Everything changed for Revan Pragustiawan one morning when a World Bank-backed company pulled up in heavy vehicles and order everyone to leave. The family and everyone else in their hamlet fled while their homes were flattened by bulldozers. What is the World Bank doing?
Many Brazilian expats returned to Brazil in 2008. A booming economy led many believe the country would become the next world power. That was enough for reporter Juliana Barbassa, but her experience didn't exactly work out the way she thought.
Greece has had a hard time dealing with austerity measures imposed by its European counterparts. But there's one mayor, the tattooed, foul-mouthed scion of a winemaking dynasty, who European leaders call a "beacon of hope" for the country.
The cost to attend high school varies around the world. Reporter Yepoka Yeebo tracked down the specifics of Ghana's high school fees to see why it's so challenging for kayayei, or "carry-girls" to afford an education.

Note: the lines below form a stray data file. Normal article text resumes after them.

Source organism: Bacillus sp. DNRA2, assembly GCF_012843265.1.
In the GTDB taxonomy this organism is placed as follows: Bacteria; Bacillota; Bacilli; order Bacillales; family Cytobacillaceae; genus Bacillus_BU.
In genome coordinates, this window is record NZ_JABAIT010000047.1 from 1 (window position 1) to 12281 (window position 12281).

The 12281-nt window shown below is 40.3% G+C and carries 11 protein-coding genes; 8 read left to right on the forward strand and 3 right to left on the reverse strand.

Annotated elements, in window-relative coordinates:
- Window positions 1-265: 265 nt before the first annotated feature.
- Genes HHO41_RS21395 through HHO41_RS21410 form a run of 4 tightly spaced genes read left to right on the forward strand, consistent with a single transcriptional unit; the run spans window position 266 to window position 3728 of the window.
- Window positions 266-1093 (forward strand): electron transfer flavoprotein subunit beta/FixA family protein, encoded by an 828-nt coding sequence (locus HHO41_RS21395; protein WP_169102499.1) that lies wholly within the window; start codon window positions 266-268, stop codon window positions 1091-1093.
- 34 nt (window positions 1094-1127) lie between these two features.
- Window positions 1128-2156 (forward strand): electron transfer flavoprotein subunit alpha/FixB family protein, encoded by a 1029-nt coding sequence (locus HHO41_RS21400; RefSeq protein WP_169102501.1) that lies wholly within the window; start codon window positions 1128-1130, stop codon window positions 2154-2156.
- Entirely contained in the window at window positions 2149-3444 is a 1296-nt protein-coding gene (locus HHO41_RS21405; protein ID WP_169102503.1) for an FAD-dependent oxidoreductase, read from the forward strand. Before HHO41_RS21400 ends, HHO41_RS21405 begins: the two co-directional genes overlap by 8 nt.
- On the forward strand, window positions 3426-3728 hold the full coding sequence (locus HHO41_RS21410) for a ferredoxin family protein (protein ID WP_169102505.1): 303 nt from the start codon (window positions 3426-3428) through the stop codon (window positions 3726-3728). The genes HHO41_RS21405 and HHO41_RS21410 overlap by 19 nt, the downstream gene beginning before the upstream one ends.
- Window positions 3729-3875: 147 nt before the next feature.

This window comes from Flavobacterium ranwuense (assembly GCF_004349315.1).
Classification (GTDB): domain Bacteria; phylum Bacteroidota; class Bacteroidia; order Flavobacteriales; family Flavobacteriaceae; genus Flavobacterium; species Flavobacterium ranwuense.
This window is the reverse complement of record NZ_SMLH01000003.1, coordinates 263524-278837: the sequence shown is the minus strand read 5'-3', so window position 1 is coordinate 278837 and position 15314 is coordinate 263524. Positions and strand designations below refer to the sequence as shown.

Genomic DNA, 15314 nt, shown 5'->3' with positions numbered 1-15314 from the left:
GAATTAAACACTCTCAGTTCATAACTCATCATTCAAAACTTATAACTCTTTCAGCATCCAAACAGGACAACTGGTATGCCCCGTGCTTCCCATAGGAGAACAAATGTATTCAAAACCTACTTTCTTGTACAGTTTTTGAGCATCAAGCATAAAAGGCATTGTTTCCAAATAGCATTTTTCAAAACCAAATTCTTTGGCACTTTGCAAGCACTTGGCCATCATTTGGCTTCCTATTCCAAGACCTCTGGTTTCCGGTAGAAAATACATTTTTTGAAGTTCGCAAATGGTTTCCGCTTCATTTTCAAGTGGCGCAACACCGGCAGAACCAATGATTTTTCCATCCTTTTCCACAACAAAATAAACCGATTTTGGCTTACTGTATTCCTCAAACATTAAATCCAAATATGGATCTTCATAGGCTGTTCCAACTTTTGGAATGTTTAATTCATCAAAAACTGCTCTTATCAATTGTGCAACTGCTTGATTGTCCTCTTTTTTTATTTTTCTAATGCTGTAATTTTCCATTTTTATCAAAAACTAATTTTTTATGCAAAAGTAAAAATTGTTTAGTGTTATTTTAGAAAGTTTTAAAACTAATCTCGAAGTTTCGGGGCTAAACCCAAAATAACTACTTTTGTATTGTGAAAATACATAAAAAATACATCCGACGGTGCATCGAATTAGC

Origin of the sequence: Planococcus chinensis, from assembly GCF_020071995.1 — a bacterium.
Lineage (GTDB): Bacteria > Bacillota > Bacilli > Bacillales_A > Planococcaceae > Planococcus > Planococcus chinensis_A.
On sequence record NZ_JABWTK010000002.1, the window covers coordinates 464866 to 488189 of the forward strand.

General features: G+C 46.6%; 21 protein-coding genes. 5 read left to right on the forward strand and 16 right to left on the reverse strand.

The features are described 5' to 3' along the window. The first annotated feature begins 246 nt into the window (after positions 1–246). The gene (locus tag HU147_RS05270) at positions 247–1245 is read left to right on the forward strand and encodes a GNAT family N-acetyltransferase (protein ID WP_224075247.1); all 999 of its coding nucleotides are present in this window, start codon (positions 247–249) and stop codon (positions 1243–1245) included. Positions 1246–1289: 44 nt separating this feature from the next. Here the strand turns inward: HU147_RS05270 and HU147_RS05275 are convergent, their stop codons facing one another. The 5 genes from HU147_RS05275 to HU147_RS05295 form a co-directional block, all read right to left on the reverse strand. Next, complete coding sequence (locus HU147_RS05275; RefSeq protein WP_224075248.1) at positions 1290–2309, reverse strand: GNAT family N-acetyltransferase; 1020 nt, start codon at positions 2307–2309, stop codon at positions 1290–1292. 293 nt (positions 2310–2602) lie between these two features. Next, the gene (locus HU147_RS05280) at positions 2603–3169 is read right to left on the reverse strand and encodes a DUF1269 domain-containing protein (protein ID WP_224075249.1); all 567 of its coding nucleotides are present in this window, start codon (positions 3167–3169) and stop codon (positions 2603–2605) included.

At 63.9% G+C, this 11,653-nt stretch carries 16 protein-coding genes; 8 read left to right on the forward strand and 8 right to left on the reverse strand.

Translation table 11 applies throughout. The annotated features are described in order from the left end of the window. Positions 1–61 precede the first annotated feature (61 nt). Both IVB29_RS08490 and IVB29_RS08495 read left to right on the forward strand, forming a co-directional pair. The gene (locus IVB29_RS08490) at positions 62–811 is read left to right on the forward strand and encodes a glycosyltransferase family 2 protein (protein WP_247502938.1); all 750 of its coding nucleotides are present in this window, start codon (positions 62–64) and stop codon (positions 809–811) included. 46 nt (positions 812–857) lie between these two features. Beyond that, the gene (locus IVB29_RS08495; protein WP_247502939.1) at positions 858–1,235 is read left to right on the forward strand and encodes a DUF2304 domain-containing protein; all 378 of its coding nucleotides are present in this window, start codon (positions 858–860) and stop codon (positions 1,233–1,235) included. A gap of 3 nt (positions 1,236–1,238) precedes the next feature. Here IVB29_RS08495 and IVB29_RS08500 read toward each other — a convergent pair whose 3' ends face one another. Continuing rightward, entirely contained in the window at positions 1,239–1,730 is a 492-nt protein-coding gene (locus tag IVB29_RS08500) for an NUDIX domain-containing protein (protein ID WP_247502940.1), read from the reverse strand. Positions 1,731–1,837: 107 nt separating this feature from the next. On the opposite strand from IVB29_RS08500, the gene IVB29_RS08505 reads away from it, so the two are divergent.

Going to college is expensive, and how you pay for it — and what you pay for — is an important, complicated question. But we have answers. Author Beth Kobliner offers answers to five common questions about affording college.
Florida Gov. Rick Scott has said thanks -- but no thanks -- to $2 billion in federal funds that were meant to create a high speed line between Orlando and Tampa. We talk with Andrea Bernstein and Mark Simpson.
Louise Story explains how the feds come up with these numbers. And to help us understand whether it's really possible to place monetary value on human life is Peter Singer, philosopher and Professor of Bioethics at Princeton University.